WRITER: Hossein Amini (screenplay), James Sallis (book)
DIRECTOR: Nicolas Winding Refn
BUDGET: $15,000,000 (estimated)
GROSS: $21,417,373 (as of September 25th, 2011)
i'll admit that i haven't been as frequent a visitor to the local cineplexes this year as i was, say, last year. i say that because that might help explain why it has taken till now to find a film that has definite "top 10 of the year" potential. sure, anything is possible - and i do plan on catching up on movies i missed via the dvd route, but if Drive doesn't make my "best of the year" list this year i will be very surprised.
ryan gosling plays a nameless hollywood stunt driver who moonlights as a getaway driver for hire. he is a man without a past (at least not a past that we are ever told about). he is quiet and a loner. and then he meets his neighbor, carey mulligan, and her son. a bond begins to grow and when her husband gets out of jail and an event occurs that could threaten carey and her son, the driver must take matters into his own hands to protect them.
if the story and the characters sound simple and archetypal, that's cause they are. this is a "super hero" story. and it's funny (not funny ha ha, funny interesting) because just a day or so after i wrote this discussion i heard an interview with the director nicolas winding refn, in which he called the film a super hero story and a fairy tale.
while i get what he was saying about the "fairy tale" i personally kept coming back to the "super hero" thing. and even Unbreakable. now, while Drive doesn't take the same ode to comic books approach that Unbreakable does, both films are playing in that obvious and archetypal playground and doing it really well.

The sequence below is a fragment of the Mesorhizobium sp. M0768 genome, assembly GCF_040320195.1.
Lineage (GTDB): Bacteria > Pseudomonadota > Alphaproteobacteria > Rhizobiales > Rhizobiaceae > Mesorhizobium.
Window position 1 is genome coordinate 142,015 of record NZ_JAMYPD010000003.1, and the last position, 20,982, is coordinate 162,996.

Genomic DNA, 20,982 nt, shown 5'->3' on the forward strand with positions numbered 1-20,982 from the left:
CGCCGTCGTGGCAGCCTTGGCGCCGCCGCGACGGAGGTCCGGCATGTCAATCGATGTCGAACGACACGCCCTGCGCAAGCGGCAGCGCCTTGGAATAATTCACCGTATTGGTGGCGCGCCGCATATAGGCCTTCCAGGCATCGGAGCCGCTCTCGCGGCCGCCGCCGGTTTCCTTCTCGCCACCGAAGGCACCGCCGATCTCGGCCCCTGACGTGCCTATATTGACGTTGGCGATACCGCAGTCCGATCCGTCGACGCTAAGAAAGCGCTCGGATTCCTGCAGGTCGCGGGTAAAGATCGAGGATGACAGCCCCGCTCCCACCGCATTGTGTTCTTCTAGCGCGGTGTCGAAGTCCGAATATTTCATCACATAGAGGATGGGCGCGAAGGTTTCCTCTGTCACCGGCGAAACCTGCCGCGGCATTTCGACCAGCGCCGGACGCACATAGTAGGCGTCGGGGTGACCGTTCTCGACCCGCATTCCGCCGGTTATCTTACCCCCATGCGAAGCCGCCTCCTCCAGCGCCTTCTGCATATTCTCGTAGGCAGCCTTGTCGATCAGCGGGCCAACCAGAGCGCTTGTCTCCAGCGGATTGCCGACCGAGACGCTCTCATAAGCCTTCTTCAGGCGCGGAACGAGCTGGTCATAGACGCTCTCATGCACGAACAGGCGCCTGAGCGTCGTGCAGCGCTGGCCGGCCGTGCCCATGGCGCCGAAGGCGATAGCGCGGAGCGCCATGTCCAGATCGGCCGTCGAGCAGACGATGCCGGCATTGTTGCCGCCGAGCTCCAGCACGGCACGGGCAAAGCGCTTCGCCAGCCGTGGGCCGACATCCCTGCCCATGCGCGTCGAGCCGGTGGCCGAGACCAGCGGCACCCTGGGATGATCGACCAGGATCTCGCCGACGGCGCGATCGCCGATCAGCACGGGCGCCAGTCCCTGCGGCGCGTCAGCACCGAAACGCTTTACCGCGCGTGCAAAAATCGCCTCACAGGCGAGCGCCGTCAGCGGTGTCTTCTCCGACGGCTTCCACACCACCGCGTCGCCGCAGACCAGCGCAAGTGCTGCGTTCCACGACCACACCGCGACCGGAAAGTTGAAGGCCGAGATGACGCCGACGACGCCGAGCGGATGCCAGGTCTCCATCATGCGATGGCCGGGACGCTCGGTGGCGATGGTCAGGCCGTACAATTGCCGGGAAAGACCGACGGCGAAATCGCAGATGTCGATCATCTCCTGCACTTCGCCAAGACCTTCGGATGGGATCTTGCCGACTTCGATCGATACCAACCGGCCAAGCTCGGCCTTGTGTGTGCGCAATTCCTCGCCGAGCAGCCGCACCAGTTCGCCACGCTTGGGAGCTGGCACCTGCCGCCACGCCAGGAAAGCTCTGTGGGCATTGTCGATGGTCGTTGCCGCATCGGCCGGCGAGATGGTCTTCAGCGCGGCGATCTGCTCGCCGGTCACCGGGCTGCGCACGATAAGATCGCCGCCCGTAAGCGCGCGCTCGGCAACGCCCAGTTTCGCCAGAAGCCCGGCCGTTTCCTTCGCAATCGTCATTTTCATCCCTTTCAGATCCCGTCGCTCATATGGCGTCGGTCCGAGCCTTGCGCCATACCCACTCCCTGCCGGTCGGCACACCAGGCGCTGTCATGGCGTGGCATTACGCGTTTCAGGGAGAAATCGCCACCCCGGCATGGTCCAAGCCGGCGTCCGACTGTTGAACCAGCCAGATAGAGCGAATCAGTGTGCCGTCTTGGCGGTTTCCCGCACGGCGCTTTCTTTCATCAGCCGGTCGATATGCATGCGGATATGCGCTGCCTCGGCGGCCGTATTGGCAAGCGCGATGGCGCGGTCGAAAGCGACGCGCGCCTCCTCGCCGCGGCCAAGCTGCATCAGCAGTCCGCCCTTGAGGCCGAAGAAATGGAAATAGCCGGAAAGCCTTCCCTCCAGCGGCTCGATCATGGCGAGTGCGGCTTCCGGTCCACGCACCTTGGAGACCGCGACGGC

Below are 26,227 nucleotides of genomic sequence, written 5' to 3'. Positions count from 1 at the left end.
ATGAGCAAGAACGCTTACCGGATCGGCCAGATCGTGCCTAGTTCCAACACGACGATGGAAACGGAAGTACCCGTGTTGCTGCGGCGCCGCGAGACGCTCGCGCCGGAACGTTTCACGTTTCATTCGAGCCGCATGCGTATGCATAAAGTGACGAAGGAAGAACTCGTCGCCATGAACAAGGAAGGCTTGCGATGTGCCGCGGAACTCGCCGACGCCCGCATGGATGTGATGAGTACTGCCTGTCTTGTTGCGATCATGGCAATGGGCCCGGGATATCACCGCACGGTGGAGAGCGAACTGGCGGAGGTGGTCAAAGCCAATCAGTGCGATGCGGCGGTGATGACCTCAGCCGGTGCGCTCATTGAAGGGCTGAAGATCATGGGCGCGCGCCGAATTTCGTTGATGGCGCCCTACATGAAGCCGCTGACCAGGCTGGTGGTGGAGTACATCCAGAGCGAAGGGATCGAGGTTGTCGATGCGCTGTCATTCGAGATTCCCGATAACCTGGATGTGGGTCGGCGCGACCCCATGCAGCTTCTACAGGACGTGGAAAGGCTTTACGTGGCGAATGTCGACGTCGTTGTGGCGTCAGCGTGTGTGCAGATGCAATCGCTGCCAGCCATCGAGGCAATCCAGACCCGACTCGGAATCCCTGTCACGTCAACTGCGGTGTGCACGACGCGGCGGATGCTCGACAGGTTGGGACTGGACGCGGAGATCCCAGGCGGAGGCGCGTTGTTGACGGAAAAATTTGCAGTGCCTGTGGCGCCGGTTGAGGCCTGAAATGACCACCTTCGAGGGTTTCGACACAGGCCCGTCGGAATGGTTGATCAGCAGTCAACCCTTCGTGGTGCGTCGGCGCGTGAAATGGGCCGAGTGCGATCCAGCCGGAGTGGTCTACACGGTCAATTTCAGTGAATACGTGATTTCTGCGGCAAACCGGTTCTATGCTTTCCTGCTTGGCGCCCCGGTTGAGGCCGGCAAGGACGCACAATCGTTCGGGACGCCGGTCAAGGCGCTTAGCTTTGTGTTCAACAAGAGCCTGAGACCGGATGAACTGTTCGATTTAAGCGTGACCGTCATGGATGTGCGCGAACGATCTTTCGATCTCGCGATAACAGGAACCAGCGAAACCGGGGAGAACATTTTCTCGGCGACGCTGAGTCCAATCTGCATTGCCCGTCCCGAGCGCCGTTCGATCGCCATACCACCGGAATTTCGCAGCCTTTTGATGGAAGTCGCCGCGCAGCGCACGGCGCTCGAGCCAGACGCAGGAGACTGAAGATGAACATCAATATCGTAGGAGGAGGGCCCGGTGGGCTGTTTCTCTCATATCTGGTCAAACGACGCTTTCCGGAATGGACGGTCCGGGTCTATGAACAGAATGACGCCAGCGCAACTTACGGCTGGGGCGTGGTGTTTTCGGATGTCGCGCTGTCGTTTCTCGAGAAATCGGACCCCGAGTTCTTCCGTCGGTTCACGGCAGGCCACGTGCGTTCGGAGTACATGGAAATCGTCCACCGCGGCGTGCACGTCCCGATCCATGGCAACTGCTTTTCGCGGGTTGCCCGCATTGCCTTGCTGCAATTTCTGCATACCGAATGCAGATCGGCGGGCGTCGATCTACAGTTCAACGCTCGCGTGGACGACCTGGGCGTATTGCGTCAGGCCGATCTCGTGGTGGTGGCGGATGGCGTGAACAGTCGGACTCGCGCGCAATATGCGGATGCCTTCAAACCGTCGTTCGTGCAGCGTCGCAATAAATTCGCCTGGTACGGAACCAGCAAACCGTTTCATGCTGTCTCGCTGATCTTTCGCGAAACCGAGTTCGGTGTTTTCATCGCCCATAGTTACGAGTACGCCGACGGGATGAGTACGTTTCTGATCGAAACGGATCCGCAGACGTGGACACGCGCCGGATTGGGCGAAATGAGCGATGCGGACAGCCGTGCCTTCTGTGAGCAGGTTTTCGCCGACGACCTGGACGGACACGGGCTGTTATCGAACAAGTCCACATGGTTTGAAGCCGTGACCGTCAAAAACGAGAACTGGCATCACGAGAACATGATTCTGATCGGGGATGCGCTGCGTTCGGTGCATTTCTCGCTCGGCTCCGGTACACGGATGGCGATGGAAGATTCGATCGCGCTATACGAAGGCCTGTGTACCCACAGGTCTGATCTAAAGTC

both films are genuine and earnest about it also. they aren't doing the ironic, winking or self-referential regular-guy-turns-super-hero thing like Kick Ass, Scott Pilgrim Vs. The World or Super (all films that i like by the way).
i didn't think of it till a few days after i saw the film, but as the whole super hero thing and Unbreakable connection continued to play in my head another moment stuck out. in Drive's final act, as he goes after one of the bad men, he does so wearing this full prosthetic, pull-over face that he had used for some driving scene in a movie he was working on. you with me here? a MASK of course! this "ah ha" moment lead back to unbreakable and the poncho/CAPE that bruce willis is wearing when he finally realizes his climactic hero moment.
it's funny (again, not ha ha!) cause in the interview winding refn talks about his love for john hughes and such films from the 80s that were able to pull of corny and sweet. now, i wasn't thinking john hughes or pretty woman or any such films watching Drive. But it is impossible to miss the 80s reverence in the film. from the bright pink and cursive writing of the credits to the casio keyboard pop music of the soundtrack. ya, it is a little corny at times but winding refn knows it and owns it and is able to make it work.
if i was going to make any director comparisons it would have been michael mann. but not for the Miami Vice-like music and pink writing (actually, doing some web surfing made me realize that Miami Vice didn't have the cursive writing, but GTA: Vice City did - which is an ode to the 80s and Miami Vice so it counts right?). the mann comparison is most evident in how the film is able to capture l.a. at night and winding refn's use of quiet and his ability, one minute, to slow the pace of the film within an action movie and then, the next minute, create intense action and/or tension.
Drive is a film that, not only rises above the "action" genre, but above most other films you will probably see this year.